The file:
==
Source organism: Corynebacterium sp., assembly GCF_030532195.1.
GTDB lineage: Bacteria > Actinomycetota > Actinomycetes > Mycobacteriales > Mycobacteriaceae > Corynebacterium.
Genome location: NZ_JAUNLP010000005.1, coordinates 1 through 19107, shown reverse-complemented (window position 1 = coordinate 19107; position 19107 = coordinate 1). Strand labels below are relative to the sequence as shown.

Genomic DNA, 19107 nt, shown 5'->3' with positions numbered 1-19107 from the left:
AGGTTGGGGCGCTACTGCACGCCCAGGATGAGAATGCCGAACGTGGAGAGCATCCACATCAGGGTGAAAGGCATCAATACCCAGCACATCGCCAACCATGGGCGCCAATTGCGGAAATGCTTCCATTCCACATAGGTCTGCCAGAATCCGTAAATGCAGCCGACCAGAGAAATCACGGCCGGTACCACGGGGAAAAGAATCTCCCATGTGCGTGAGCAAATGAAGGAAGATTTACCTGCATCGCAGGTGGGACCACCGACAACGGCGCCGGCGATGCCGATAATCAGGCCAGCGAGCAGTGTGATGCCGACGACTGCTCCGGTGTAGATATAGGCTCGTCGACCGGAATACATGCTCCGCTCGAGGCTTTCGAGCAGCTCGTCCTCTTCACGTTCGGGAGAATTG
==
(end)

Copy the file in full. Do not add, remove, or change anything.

Source organism: Corynebacterium sp., assembly GCF_030532195.1.
GTDB lineage: Bacteria > Actinomycetota > Actinomycetes > Mycobacteriales > Mycobacteriaceae > Corynebacterium.
Genome location: NZ_JAUNLP010000005.1, coordinates 1 through 19107, shown reverse-complemented (window position 1 = coordinate 19107; position 19107 = coordinate 1). Strand labels below are relative to the sequence as shown.

Genomic DNA, 19107 nt, shown 5'->3' with positions numbered 1-19107 from the left:
AGGTTGGGGCGCTACTGCACGCCCAGGATGAGAATGCCGAACGTGGAGAGCATCCACATCAGGGTGAAAGGCATCAATACCCAGCACATCGCCAACCATGGGCGCCAATTGCGGAAATGCTTCCATTCCACATAGGTCTGCCAGAATCCGTAAATGCAGCCGACCAGAGAAATCACGGCCGGTACCACGGGGAAAAGAATCTCCCATGTGCGTGAGCAAATGAAGGAAGATTTACCTGCATCGCAGGTGGGACCACCGACAACGGCGCCGGCGATGCCGATAATCAGGCCAGCGAGCAGTGTGATGCCGACGACTGCTCCGGTGTAGATATAGGCTCGTCGACCGGAATACATGCTCCGCTCGAGGCTTTCGAGCAGCTCGTCCTCTTCACGTTCGGGAGAATTG